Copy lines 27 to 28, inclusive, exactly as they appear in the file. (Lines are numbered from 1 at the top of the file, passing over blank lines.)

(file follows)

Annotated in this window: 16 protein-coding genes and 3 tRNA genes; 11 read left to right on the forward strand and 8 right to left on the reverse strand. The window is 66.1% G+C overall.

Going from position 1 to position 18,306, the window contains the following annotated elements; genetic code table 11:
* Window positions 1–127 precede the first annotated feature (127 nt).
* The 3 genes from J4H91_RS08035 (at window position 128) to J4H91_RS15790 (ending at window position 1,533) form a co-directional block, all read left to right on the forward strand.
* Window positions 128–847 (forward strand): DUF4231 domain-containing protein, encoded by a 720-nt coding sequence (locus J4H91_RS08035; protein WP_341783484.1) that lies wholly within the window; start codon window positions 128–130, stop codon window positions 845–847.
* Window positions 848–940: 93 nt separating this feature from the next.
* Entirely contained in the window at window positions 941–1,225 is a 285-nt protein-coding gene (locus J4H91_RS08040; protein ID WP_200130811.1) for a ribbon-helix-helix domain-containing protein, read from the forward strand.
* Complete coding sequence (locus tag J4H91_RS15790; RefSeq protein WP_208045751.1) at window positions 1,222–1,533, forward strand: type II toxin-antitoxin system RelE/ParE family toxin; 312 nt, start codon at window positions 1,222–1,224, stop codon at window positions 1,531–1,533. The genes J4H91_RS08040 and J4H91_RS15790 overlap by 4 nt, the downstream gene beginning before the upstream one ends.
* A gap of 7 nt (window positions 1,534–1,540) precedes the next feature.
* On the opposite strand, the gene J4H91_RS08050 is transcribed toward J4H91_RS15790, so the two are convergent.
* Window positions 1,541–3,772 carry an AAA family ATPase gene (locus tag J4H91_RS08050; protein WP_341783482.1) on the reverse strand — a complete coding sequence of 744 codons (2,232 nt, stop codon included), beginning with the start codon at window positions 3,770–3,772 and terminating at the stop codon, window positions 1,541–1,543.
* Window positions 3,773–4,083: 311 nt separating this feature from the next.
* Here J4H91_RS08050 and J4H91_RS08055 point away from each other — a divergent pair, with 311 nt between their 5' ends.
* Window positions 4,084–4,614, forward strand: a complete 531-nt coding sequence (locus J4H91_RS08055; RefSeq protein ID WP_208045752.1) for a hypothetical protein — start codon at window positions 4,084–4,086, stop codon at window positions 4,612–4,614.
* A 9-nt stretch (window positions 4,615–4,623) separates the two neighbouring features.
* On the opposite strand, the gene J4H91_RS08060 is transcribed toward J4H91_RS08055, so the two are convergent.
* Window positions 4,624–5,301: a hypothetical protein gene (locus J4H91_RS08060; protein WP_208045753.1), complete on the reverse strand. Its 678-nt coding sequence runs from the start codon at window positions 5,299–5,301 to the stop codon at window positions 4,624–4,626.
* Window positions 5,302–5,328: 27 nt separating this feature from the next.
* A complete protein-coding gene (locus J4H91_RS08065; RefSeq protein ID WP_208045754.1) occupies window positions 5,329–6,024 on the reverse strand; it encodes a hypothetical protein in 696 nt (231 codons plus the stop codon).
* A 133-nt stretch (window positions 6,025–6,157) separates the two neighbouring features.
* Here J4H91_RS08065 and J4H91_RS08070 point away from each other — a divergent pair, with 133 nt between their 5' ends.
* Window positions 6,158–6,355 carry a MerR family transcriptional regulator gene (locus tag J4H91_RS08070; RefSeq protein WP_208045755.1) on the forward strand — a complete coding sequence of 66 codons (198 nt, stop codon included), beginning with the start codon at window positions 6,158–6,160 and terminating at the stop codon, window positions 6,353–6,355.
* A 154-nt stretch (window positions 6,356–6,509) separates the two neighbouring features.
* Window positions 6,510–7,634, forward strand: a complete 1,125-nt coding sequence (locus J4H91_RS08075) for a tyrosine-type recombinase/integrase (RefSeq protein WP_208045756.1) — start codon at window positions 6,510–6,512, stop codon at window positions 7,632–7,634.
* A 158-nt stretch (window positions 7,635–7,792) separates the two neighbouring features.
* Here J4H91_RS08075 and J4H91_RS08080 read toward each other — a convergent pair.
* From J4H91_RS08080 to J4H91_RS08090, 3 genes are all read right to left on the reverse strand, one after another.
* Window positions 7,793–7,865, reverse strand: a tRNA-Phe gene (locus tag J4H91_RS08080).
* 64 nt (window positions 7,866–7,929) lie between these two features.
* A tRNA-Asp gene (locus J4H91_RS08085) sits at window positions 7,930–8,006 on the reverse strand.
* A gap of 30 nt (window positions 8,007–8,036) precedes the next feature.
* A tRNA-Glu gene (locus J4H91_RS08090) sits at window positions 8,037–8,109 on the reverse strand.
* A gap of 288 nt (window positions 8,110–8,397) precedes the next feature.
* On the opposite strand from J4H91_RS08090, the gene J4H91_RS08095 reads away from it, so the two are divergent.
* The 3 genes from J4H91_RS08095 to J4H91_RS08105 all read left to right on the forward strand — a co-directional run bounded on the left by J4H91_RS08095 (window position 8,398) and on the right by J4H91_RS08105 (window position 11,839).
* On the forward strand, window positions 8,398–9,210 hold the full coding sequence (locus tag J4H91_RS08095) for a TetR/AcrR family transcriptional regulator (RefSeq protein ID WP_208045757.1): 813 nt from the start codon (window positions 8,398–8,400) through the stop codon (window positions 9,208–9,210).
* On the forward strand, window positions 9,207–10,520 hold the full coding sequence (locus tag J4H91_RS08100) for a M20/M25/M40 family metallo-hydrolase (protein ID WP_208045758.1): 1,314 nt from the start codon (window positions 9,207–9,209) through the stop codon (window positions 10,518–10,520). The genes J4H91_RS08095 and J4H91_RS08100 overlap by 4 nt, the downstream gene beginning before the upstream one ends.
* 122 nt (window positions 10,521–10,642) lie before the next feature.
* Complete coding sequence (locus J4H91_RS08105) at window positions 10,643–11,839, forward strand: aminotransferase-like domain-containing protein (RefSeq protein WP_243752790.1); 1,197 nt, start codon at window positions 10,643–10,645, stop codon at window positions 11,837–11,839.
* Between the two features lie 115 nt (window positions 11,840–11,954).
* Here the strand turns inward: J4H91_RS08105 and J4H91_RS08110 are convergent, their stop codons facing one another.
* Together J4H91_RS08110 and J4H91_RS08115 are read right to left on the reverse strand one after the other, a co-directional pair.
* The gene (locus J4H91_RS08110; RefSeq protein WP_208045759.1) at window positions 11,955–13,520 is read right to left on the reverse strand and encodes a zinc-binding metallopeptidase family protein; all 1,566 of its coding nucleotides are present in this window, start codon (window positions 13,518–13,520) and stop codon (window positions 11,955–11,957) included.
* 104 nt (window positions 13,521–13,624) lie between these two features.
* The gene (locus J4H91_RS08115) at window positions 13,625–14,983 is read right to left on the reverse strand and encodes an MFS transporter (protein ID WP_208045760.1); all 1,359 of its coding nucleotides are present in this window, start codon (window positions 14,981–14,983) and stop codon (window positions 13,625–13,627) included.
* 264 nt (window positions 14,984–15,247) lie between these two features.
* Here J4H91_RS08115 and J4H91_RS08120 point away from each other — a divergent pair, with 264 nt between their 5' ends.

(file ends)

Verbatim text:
* From J4H91_RS08080 to J4H91_RS08090, 3 genes are all read right to left on the reverse strand, one after another.
* Window positions 7,793–7,865, reverse strand: a tRNA-Phe gene (locus tag J4H91_RS08080).